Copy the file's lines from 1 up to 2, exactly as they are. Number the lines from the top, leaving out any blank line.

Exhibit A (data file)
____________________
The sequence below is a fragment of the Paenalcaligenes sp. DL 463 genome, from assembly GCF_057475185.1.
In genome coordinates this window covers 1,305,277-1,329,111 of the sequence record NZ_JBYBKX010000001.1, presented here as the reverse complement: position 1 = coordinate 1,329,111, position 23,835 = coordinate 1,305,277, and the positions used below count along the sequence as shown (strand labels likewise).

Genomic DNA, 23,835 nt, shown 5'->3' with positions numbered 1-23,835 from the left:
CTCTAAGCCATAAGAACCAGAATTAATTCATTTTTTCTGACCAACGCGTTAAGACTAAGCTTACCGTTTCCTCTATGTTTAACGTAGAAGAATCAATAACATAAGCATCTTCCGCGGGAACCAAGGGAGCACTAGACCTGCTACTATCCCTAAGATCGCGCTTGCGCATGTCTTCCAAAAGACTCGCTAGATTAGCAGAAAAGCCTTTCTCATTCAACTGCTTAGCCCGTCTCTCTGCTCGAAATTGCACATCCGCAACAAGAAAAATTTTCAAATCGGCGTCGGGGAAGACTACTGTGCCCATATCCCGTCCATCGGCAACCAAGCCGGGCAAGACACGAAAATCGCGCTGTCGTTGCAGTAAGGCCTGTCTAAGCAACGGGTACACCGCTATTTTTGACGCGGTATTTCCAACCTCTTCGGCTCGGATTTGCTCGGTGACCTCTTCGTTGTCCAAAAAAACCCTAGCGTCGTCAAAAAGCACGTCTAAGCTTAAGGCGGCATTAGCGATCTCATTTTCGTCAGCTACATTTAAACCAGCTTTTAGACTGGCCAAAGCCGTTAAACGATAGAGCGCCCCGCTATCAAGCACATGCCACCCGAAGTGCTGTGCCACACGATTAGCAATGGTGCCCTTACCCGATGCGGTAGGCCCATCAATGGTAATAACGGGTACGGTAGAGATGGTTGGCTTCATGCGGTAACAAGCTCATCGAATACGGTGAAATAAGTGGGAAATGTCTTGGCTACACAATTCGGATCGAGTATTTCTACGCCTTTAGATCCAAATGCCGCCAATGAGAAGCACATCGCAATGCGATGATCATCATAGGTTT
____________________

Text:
The sequence below is a fragment of the Paenalcaligenes sp. DL 463 genome, from assembly GCF_057475185.1.
In genome coordinates this window covers 1,305,277-1,329,111 of the sequence record NZ_JBYBKX010000001.1, presented here as the reverse complement: position 1 = coordinate 1,329,111, position 23,835 = coordinate 1,305,277, and the positions used below count along the sequence as shown (strand labels likewise).